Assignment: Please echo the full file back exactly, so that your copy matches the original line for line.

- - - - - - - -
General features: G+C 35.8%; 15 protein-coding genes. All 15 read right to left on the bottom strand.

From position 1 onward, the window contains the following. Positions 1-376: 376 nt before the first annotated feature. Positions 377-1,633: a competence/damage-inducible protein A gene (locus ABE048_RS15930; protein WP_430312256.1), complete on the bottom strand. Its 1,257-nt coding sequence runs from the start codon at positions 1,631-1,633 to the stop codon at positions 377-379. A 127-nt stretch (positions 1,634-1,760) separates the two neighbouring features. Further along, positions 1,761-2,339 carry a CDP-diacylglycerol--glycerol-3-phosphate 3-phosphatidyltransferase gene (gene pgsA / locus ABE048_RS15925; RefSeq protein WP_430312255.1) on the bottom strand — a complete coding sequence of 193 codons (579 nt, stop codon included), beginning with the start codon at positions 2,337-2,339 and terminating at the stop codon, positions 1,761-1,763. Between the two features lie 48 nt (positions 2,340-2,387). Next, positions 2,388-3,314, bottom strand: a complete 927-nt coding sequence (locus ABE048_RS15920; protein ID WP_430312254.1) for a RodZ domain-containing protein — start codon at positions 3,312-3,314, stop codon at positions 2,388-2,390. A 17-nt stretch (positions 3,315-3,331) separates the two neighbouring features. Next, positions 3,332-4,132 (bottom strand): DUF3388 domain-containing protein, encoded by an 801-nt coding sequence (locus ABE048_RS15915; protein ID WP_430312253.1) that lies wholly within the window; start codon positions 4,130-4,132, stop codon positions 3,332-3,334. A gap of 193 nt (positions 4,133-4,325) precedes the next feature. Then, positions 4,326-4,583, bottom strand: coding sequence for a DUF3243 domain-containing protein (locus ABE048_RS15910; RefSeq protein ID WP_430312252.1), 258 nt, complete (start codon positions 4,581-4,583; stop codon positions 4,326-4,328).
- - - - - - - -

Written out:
General features: G+C 35.8%; 15 protein-coding genes. All 15 read right to left on the bottom strand.

From position 1 onward, the window contains the following. Positions 1-376: 376 nt before the first annotated feature. Positions 377-1,633: a competence/damage-inducible protein A gene (locus ABE048_RS15930; protein WP_430312256.1), complete on the bottom strand. Its 1,257-nt coding sequence runs from the start codon at positions 1,631-1,633 to the stop codon at positions 377-379. A 127-nt stretch (positions 1,634-1,760) separates the two neighbouring features. Further along, positions 1,761-2,339 carry a CDP-diacylglycerol--glycerol-3-phosphate 3-phosphatidyltransferase gene (gene pgsA / locus ABE048_RS15925; RefSeq protein WP_430312255.1) on the bottom strand — a complete coding sequence of 193 codons (579 nt, stop codon included), beginning with the start codon at positions 2,337-2,339 and terminating at the stop codon, positions 1,761-1,763. Between the two features lie 48 nt (positions 2,340-2,387). Next, positions 2,388-3,314, bottom strand: a complete 927-nt coding sequence (locus ABE048_RS15920; protein ID WP_430312254.1) for a RodZ domain-containing protein — start codon at positions 3,312-3,314, stop codon at positions 2,388-2,390. A 17-nt stretch (positions 3,315-3,331) separates the two neighbouring features. Next, positions 3,332-4,132 (bottom strand): DUF3388 domain-containing protein, encoded by an 801-nt coding sequence (locus ABE048_RS15915; protein ID WP_430312253.1) that lies wholly within the window; start codon positions 4,130-4,132, stop codon positions 3,332-3,334. A gap of 193 nt (positions 4,133-4,325) precedes the next feature. Then, positions 4,326-4,583, bottom strand: coding sequence for a DUF3243 domain-containing protein (locus ABE048_RS15910; RefSeq protein ID WP_430312252.1), 258 nt, complete (start codon positions 4,581-4,583; stop codon positions 4,326-4,328).